A Face in the Crowd

Together for Life we marched through downtown Atlanta yesterday.

As the mother of a child lost and forgotten because of abortion, I was so very thankful to have this day to express my grief in a public way.

We gathered to remember and to grieve with those who understand. We prayed. Together we sang the praises of our God who is able to redeem it all. It was a deeply moving spiritual experience to sing the words “His mercy rains” (Amazing Grace chorus by Chris Tomlin) in memory of the millions and millions of deaths due to the decision to make abortion legal 39 years ago. Together we mourned that terrible day. 

As we sang, I lowered my umbrella and felt a cooling mist wash over my face and hands before I bundled back up against the cold and rain. As we walked in silent memory of the dead, I hoped that anyone who was simply going about their day could drop their ideas about a march and a protest and seeing signs, to let the refreshing truth of God’s love for life, for children wash our minds and hearts.

Atlanta Journal Constitution Photos by Jason Getz

The worship service on the steps of the Georgia Capitol was followed by speeches and progress reports on the battle to defend the lives of the weakest members of the human family. I am encouraged that so many faithful people remain in this fight to help women and children. By joining their ranks, I was there not to make any public statement, but to stand with those who are standing for life. I had no motive to change legistlation at that moment, or to try to persuade, and for sure I was not there to argue anyone into the love for little children not yet born that God has placed in my heart. I tried to look past the signs–some clever, some aggressive–and see into the heart of the event.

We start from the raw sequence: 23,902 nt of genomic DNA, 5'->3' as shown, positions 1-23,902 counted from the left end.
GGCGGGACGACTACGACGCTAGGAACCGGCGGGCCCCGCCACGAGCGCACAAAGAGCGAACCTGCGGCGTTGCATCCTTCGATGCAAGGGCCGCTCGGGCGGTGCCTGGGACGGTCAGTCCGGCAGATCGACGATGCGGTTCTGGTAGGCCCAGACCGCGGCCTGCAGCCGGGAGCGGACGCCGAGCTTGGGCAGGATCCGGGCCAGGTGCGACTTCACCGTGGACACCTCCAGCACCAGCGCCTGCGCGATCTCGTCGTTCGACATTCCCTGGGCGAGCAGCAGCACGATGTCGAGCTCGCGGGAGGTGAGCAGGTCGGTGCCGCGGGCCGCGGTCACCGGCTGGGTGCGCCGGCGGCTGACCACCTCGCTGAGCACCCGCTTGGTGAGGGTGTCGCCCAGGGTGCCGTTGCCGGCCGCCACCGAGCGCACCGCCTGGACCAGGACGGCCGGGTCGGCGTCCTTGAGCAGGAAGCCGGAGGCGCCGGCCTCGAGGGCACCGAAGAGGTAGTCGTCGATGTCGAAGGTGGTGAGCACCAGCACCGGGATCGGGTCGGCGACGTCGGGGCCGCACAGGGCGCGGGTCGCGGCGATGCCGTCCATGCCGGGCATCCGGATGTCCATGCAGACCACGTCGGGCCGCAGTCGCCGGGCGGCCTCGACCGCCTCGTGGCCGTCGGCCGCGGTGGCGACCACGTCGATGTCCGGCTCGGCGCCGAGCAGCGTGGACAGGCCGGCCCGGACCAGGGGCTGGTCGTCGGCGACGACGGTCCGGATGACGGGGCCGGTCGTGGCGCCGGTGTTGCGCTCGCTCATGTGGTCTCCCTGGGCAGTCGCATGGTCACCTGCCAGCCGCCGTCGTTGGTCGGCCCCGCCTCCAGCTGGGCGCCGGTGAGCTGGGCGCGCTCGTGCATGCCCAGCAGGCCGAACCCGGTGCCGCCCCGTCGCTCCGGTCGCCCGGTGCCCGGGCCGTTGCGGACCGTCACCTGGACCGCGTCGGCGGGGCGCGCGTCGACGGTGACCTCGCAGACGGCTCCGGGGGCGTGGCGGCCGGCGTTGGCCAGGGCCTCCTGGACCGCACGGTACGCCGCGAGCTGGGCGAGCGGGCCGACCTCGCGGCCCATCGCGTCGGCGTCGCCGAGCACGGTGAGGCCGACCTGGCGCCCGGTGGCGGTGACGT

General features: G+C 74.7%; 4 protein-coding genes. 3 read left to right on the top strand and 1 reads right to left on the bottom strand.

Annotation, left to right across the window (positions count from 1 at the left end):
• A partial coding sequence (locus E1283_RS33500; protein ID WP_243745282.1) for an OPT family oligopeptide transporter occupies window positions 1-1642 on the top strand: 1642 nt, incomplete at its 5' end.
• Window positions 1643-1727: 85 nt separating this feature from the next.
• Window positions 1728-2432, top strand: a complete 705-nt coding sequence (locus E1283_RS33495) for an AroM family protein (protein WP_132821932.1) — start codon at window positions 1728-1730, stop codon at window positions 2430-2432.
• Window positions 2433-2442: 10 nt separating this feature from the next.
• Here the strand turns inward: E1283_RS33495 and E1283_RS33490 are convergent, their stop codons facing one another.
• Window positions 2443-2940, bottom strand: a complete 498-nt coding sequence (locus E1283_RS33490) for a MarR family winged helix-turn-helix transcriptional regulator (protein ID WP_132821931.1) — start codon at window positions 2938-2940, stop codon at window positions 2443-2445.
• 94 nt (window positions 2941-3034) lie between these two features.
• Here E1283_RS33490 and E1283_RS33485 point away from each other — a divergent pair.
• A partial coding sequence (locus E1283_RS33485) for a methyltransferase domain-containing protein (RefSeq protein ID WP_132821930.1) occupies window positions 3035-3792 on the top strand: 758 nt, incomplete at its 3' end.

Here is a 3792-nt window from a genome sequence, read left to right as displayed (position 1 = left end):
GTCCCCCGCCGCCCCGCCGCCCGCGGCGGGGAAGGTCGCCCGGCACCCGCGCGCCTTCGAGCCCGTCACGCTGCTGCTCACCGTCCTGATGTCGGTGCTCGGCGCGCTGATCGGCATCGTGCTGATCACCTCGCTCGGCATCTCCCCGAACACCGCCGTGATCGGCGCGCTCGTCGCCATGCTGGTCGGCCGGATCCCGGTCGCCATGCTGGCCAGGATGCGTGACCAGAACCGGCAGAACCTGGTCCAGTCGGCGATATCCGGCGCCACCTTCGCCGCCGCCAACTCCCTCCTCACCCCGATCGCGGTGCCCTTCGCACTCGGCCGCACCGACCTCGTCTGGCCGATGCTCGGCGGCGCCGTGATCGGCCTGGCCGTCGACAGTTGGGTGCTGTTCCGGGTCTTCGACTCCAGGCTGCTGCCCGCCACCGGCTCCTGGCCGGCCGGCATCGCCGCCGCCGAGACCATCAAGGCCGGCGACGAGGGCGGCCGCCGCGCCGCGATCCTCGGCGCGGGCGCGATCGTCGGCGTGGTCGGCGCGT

And then I saw a sign that told the story in three words.

Reagan Scholes of Acworth, Georgia held a sign saying, “Adoption saved me.”

How could anyone argue with that?

Other signs expressed what I believe.

And a little child will lead them” from the Scriptures in Isaiah came to mind when I took in all the school groups attending the silent march.

There were a couple thousand people and we worked our way around downtown Atlanta on the 39th anniversary of the Supreme Court decision to place a cloak of privacy over those who would deny an unborn child a right to life.

The solemn tone was underscored by buglers playing Taps as they marched ahead and behind, and the dignity of eight mounted police following our procession also stirred my heart. Onlookers were respectful–most looking unconcerned, some appearing embarassed or annoyed. My mind returned to the stirring solo sung to send us off, A Mighty Fortress is Our God which placed the battle where it belongs–in the hands of God and in our deepest spiritual hearts.

After we passed, life went on.

I don’t know if my presence made any difference to anyone who saw us march. I was just a face in the crowd. But our gathering gave me hope. Thank you, Georgia Right to Life for helping us make our stand.

His mercy rains.

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